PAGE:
Andre nervously ran his hands over his fake moustache, pressed the edges by his chin. He tried to brush away the lock of his nondescript gray wig away from his eye as naturally as he could as he adjusted his thick glasses. He got up and stretched. He couldn’t afford to be nervous today.
He entered the auditorium with the hundreds of people who would continuously stream in over the next hour. At the entrance were stern-looking men and women in dark glasses, earpieces and long robes. Protectors of the Temple. Reverend Benjamin’s goons. They supervised the security. Which meant, they weeded out ‘troublemakers’ from the crowd. People who might disrupt the event, interfering with the Reverend’s auras, and messing up his powers of healing and divination. They even maintained photo lists of past offenders. Like Andre.
Andre walked in tiredly, shoulders drooping, following a blonde girl in blue and her sister, past the tall, built, curly-haired Protector. Her dark glasses made it hard to know what caught her eye. Just as he was beginning to relax, he heard excited whistles and yelling. ‘Gentleman in brown!”, the curly-haired Protector was calling. “Yeah, him, call him”, she said. The blonde girl pointed to him to turn back. He walked as elderly-gentlemanly as he could, back to the Protector.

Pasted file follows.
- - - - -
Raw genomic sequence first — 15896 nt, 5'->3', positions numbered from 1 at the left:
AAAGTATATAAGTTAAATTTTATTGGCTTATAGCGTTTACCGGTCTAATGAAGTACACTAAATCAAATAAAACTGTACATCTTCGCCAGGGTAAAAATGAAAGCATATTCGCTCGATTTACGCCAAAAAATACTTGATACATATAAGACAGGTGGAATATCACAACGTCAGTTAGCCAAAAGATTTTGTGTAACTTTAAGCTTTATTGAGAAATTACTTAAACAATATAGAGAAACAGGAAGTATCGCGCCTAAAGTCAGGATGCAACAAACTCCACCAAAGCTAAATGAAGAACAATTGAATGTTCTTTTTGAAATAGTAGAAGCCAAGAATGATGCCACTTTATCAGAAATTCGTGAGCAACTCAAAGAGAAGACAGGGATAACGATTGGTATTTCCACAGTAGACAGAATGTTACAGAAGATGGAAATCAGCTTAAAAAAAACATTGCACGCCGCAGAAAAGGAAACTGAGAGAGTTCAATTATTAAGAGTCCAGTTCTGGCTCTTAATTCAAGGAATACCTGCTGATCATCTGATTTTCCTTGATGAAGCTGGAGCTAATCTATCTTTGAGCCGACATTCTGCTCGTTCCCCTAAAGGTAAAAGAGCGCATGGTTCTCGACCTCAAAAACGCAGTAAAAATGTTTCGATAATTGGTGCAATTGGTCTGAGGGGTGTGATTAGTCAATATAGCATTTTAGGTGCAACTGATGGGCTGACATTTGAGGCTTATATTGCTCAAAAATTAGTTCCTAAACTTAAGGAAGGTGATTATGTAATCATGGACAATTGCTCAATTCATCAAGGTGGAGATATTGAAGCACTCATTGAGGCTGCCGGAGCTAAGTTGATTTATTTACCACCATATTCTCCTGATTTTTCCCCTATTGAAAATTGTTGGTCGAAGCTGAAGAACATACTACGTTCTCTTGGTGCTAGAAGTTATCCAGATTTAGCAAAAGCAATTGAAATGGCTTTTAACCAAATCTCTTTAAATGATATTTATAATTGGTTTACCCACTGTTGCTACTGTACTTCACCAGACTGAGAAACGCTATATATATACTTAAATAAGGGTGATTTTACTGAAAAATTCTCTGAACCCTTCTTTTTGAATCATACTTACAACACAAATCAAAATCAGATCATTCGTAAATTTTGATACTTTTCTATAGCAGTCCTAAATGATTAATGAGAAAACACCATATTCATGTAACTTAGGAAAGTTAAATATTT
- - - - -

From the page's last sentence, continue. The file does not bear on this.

“Here sir, you dropped this”, she gave him his tickets that had slipped out of his coat pocket. He wheezed a thanks. “Careful, sir”, she said. “You take care”.
As Andre walked back in through the doors, he caught a glimpse of himself in the shiny metal panels. Even he didn’t recognize him. Showtime, he grinned.
“Is anyone here named Brenda?”, Reverend Benjamin was saying to the audience. His eyes closed and forehead crinkled in concentration. “Brenda… Margolis”. A woman far to the right got up and said “I’m… I’m Brenda Margolis”. The Reverend elatedly walked up to her. “Fear not, daughter, now that you are here, what you fear will not come to pass”.
By now, Andre had slipped in his little earphones, hidden by his wig. His hands fiddled with a device in his pockets. Soon, he could hear a voice. “She’s losing her house in a mortgage”. The reverend began to mutter “Mort….. mort…. mort”, and the crowd held its breath. “Mortgage!”, he screamed. “Your mortgage. Will be taken care of. Daughter, you will be fine”.